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Neil DG2,458 posts since 4 Jan 2003
Granada North West Today
Two points:

1. 2018 is a long way away. I wonder what the reasoning behind the news being released now is.

2. The official press release isn't being properly reported by various news sites - it's Sky Q which will go dish free, not Sky+. With Sky Q currently being the premium product, I wonder if they will extend this 'down' to more regular customers (in the way Sky+ once was).

Press release: https://corporate.sky.com/media-centre/news-page/2017/award-winning-sky-q-to-launch-without-a-satellite-dish-%E2%80%93-bringing-sky-tv-to-millions-more-homes
Jake454 posts since 10 Jan 2006
Central (East) East Midlands Today
Two points:

1. 2018 is a long way away. I wonder what the reasoning behind the news being released now is.

2. The official press release isn't being properly reported by various news sites - it's Sky Q which will go dish free, not Sky+. With Sky Q currently being the premium product, I wonder if they will extend this 'down' to more regular customers (in the way Sky+ once was).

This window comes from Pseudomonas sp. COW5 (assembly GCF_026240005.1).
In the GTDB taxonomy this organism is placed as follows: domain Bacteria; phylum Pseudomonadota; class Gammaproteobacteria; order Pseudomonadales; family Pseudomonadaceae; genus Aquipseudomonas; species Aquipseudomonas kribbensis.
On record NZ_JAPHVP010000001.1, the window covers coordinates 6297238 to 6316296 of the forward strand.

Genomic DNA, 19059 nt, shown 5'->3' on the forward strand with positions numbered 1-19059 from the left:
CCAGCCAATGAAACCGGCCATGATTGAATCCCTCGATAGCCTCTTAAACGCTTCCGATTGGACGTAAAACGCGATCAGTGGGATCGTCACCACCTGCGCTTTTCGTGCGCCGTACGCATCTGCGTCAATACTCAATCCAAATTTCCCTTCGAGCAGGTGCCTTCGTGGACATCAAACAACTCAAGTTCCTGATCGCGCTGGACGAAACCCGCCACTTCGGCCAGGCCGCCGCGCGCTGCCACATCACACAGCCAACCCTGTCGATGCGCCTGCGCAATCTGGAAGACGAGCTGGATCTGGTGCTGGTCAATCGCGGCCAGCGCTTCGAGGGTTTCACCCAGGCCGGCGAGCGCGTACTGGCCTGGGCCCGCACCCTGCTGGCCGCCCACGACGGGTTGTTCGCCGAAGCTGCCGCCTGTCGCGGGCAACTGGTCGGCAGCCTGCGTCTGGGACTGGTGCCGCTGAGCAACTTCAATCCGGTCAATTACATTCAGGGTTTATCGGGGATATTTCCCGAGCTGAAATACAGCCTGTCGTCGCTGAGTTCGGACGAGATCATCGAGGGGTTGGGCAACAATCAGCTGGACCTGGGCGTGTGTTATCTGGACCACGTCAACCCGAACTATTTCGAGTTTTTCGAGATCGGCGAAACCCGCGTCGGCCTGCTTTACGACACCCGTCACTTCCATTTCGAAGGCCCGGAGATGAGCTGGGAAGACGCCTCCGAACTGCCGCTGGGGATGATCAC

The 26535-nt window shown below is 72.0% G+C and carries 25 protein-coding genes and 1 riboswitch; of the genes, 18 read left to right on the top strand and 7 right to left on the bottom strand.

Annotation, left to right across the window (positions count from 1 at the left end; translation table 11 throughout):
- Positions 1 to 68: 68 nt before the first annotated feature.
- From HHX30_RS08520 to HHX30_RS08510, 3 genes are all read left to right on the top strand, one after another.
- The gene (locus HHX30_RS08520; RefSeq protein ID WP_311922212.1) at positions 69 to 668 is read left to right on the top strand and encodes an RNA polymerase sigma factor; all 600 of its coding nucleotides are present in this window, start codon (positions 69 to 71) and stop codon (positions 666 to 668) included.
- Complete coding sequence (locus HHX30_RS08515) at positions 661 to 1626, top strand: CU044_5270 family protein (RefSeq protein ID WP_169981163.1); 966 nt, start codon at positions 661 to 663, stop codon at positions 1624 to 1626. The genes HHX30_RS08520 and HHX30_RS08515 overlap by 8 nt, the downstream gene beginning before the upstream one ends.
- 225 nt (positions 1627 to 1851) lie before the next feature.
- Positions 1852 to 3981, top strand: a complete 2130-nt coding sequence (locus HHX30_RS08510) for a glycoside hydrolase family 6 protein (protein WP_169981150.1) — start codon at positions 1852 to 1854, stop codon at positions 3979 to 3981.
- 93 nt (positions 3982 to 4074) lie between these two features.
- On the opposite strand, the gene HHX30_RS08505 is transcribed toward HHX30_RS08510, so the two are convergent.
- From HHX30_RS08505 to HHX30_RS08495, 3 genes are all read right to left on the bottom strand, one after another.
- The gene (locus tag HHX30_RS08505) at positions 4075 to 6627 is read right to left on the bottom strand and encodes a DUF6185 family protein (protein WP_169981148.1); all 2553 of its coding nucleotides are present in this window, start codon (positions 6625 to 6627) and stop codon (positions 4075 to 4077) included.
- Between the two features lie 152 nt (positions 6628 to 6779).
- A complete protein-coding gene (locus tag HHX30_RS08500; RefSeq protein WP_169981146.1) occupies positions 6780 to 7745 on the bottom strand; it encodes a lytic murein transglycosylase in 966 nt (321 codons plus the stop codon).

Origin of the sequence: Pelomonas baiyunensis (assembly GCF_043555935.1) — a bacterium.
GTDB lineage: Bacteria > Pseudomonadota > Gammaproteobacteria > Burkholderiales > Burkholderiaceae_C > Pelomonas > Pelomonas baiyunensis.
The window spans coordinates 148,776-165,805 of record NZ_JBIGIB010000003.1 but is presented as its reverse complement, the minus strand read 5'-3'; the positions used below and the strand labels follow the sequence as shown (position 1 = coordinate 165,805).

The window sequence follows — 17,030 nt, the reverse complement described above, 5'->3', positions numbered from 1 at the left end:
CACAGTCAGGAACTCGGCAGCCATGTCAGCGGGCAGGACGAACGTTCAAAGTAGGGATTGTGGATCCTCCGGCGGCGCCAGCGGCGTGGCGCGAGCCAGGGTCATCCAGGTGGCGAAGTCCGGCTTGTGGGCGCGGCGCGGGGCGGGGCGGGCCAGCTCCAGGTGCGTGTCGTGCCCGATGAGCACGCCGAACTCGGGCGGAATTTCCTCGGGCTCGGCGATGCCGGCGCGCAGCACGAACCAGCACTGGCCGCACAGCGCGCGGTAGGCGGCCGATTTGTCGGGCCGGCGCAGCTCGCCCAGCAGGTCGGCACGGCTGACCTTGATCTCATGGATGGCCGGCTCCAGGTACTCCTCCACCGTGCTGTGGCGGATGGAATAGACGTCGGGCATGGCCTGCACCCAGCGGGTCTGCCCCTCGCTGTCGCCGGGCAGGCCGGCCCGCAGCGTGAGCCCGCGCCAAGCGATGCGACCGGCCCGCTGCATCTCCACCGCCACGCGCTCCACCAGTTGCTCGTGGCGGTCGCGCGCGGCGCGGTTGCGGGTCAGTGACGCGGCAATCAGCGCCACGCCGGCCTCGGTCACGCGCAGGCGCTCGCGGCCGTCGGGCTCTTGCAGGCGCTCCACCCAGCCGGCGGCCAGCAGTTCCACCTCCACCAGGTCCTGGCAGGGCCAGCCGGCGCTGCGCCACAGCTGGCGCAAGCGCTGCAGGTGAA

Press release: https://corporate.sky.com/media-centre/news-page/2017/award-winning-sky-q-to-launch-without-a-satellite-dish-%E2%80%93-bringing-sky-tv-to-millions-more-homes


Isn't Sky Q the standard box for new customers now?
The TV Forum Team
This topic has been moved from The Newsroom .
Bail3,445 posts since 30 Mar 2001 Moderator
Meridian (South) South Today
I've moved this over as its more technical than anything.

On a related note, assuming a switch over to "IPTV" happened today and all OTA ceased (and in this hypothetical situation, everyone has "reasonable" connection speeds) Could the main networks actually cope with an entire population steaming 4K content? That seems like a massive amount of bandwidth?
Bail.
London Lite7,077 posts since 4 Jan 2003
London London
Worth noting that Sky are only offering the IPTV Sky Q service for those who can't have a dish. Those who can will still be offered the satellite option.

This will enable Sky to offer their service to customers who can't have a dish because of landlord, planning or because of obstructions, targeting those who have Virgin or one of the IPTV services.
Omnipresent161 posts since 25 Jul 2012
London London
Like launching Sky Arts, Sky Atlantic and Now TV, this seems clearly aimed at capturing marginal subscription revenue from customers who wouldn't otherwise choose Sky.

Given the technical limitations of streaming I don't see it being a wholesale replacement of satellite in the medium term.
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